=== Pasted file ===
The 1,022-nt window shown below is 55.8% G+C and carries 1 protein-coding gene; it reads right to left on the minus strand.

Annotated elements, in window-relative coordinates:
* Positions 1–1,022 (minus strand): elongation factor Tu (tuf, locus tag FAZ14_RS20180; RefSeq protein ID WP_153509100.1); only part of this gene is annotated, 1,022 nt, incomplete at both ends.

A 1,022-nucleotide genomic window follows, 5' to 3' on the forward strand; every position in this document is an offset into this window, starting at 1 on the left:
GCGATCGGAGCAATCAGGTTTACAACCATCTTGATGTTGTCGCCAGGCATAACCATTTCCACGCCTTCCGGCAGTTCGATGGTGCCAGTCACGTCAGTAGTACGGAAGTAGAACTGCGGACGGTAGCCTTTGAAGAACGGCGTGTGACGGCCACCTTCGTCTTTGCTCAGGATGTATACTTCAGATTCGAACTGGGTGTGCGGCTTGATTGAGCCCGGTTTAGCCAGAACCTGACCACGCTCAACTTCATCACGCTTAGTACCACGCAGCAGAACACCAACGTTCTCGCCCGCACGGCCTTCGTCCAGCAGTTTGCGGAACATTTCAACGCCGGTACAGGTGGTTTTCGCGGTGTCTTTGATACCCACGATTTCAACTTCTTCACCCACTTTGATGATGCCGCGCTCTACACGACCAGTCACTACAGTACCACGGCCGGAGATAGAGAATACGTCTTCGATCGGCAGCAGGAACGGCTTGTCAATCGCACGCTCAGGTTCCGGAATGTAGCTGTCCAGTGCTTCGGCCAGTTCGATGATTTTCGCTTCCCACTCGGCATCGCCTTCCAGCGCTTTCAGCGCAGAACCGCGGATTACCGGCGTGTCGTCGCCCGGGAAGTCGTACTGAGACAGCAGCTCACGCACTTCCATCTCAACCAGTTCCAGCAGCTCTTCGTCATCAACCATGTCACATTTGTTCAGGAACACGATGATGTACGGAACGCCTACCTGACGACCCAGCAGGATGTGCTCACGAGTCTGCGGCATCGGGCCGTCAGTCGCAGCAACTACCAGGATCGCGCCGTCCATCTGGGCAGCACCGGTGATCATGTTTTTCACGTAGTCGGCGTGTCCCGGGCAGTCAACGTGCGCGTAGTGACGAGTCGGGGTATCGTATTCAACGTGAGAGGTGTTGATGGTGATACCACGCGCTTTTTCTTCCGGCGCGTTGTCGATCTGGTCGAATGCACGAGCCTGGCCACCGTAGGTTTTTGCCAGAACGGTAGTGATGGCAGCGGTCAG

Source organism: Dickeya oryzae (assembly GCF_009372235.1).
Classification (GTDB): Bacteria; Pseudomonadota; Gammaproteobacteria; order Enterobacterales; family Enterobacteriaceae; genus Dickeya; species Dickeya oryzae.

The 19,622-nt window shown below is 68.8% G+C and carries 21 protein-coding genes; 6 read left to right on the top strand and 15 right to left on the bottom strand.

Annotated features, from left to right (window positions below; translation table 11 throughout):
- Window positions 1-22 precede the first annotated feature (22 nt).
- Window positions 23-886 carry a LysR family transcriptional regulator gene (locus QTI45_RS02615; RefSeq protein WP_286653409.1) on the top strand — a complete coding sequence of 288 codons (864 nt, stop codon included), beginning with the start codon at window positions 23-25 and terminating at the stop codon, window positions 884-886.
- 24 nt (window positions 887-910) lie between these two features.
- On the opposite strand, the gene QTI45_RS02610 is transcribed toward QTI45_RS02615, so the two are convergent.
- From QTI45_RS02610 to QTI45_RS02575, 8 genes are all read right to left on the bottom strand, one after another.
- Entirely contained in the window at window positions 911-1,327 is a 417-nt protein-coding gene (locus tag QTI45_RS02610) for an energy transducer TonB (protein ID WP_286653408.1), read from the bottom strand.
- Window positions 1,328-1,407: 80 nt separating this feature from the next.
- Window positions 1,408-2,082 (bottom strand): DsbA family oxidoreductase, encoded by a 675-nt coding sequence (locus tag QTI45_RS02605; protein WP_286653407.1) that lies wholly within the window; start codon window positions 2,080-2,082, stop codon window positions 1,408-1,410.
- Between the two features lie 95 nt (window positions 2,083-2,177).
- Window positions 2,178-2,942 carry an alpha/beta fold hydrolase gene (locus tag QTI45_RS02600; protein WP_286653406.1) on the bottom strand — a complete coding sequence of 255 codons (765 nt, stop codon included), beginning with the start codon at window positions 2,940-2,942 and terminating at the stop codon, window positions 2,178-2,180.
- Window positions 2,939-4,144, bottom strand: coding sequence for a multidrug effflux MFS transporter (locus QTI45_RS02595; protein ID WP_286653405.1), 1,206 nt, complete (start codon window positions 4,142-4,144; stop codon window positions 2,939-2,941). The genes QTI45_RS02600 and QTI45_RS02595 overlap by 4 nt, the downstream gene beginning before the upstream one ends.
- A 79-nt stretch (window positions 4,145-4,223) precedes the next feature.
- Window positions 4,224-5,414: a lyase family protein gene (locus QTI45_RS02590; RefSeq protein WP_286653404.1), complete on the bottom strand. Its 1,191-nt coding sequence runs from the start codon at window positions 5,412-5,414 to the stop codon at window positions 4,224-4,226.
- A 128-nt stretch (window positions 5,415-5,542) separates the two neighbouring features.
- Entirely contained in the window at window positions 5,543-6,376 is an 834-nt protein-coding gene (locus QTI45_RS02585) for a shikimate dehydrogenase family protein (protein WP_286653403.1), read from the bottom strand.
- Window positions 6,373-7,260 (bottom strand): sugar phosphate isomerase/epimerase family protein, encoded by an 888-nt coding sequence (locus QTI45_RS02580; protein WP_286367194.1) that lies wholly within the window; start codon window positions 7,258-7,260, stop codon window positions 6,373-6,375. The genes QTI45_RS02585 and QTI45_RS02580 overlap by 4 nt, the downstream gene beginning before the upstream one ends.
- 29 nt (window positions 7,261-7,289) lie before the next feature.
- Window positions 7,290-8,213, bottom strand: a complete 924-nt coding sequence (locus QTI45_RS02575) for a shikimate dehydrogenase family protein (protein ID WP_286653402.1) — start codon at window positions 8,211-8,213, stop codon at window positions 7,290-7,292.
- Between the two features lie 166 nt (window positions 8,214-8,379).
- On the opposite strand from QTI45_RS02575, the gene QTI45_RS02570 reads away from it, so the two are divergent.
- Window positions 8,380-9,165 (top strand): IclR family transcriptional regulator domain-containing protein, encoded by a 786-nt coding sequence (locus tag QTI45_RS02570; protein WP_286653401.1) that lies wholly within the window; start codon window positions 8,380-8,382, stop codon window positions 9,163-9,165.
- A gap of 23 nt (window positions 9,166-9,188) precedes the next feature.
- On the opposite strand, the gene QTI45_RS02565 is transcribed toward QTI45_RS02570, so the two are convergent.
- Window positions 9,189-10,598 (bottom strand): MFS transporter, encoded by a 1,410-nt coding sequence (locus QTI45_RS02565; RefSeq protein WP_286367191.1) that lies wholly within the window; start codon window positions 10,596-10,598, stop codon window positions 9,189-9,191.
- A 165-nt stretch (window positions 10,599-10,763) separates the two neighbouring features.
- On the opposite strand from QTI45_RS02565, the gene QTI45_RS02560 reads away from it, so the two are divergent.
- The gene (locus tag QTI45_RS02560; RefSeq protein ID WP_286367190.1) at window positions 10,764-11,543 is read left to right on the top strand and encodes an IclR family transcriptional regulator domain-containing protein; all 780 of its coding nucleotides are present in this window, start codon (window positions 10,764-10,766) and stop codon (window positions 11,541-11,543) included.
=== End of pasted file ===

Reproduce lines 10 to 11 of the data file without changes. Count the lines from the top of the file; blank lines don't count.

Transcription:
- Window positions 1-22 precede the first annotated feature (22 nt).
- Window positions 23-886 carry a LysR family transcriptional regulator gene (locus QTI45_RS02615; RefSeq protein WP_286653409.1) on the top strand — a complete coding sequence of 288 codons (864 nt, stop codon included), beginning with the start codon at window positions 23-25 and terminating at the stop codon, window positions 884-886.